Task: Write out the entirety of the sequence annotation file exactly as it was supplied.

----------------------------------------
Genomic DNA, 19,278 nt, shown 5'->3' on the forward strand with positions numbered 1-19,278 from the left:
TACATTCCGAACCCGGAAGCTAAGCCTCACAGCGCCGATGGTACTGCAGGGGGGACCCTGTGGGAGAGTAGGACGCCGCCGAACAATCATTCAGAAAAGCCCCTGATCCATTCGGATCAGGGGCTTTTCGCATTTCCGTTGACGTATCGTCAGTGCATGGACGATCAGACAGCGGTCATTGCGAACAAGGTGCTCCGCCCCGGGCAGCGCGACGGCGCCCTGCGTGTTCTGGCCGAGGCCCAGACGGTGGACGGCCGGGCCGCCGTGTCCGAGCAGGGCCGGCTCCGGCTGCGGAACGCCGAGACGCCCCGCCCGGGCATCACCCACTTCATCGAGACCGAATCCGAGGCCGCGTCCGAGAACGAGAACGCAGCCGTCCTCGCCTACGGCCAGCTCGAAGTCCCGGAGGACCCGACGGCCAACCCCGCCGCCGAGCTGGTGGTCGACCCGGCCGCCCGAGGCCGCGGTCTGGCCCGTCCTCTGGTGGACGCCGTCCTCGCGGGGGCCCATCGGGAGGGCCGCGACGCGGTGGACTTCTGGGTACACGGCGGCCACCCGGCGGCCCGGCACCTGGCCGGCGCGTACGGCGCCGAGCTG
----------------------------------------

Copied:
Genomic DNA, 19,278 nt, shown 5'->3' on the forward strand with positions numbered 1-19,278 from the left:
TACATTCCGAACCCGGAAGCTAAGCCTCACAGCGCCGATGGTACTGCAGGGGGGACCCTGTGGGAGAGTAGGACGCCGCCGAACAATCATTCAGAAAAGCCCCTGATCCATTCGGATCAGGGGCTTTTCGCATTTCCGTTGACGTATCGTCAGTGCATGGACGATCAGACAGCGGTCATTGCGAACAAGGTGCTCCGCCCCGGGCAGCGCGACGGCGCCCTGCGTGTTCTGGCCGAGGCCCAGACGGTGGACGGCCGGGCCGCCGTGTCCGAGCAGGGCCGGCTCCGGCTGCGGAACGCCGAGACGCCCCGCCCGGGCATCACCCACTTCATCGAGACCGAATCCGAGGCCGCGTCCGAGAACGAGAACGCAGCCGTCCTCGCCTACGGCCAGCTCGAAGTCCCGGAGGACCCGACGGCCAACCCCGCCGCCGAGCTGGTGGTCGACCCGGCCGCCCGAGGCCGCGGTCTGGCCCGTCCTCTGGTGGACGCCGTCCTCGCGGGGGCCCATCGGGAGGGCCGCGACGCGGTGGACTTCTGGGTACACGGCGGCCACCCGGCGGCCCGGCACCTGGCCGGCGCGTACGGCGCCGAGCTG